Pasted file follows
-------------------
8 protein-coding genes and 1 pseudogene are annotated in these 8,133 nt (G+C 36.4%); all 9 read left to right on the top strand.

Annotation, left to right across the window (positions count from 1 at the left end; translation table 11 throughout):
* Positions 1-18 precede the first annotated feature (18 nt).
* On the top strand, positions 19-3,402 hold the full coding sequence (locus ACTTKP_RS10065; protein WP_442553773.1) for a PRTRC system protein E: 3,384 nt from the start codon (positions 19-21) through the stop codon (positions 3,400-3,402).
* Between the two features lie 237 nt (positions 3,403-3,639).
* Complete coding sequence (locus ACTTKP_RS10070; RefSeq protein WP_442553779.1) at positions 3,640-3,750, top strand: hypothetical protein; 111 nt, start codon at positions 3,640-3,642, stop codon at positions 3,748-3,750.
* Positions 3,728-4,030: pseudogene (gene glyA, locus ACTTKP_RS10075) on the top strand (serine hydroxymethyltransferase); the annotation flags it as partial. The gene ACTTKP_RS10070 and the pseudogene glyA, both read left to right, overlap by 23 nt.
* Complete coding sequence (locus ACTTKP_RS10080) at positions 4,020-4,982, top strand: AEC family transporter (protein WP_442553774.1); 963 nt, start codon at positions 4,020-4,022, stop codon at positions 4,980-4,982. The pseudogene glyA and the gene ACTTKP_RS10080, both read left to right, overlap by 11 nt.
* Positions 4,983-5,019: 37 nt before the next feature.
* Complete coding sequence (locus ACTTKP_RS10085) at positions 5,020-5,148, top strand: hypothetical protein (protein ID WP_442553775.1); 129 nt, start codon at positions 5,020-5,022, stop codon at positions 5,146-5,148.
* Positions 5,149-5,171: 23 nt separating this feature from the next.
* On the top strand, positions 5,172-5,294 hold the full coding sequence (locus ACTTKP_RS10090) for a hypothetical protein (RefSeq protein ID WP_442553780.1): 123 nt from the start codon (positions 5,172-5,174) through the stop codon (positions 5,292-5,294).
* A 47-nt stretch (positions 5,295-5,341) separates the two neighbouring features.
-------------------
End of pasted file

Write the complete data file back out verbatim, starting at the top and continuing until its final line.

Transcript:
8 protein-coding genes and 1 pseudogene are annotated in these 8,133 nt (G+C 36.4%); all 9 read left to right on the top strand.

Annotation, left to right across the window (positions count from 1 at the left end; translation table 11 throughout):
* Positions 1-18 precede the first annotated feature (18 nt).
* On the top strand, positions 19-3,402 hold the full coding sequence (locus ACTTKP_RS10065; protein WP_442553773.1) for a PRTRC system protein E: 3,384 nt from the start codon (positions 19-21) through the stop codon (positions 3,400-3,402).
* Between the two features lie 237 nt (positions 3,403-3,639).
* Complete coding sequence (locus ACTTKP_RS10070; RefSeq protein WP_442553779.1) at positions 3,640-3,750, top strand: hypothetical protein; 111 nt, start codon at positions 3,640-3,642, stop codon at positions 3,748-3,750.
* Positions 3,728-4,030: pseudogene (gene glyA, locus ACTTKP_RS10075) on the top strand (serine hydroxymethyltransferase); the annotation flags it as partial. The gene ACTTKP_RS10070 and the pseudogene glyA, both read left to right, overlap by 23 nt.
* Complete coding sequence (locus ACTTKP_RS10080) at positions 4,020-4,982, top strand: AEC family transporter (protein WP_442553774.1); 963 nt, start codon at positions 4,020-4,022, stop codon at positions 4,980-4,982. The pseudogene glyA and the gene ACTTKP_RS10080, both read left to right, overlap by 11 nt.
* Positions 4,983-5,019: 37 nt before the next feature.
* Complete coding sequence (locus ACTTKP_RS10085) at positions 5,020-5,148, top strand: hypothetical protein (protein ID WP_442553775.1); 129 nt, start codon at positions 5,020-5,022, stop codon at positions 5,146-5,148.
* Positions 5,149-5,171: 23 nt separating this feature from the next.
* On the top strand, positions 5,172-5,294 hold the full coding sequence (locus ACTTKP_RS10090) for a hypothetical protein (RefSeq protein ID WP_442553780.1): 123 nt from the start codon (positions 5,172-5,174) through the stop codon (positions 5,292-5,294).
* A 47-nt stretch (positions 5,295-5,341) separates the two neighbouring features.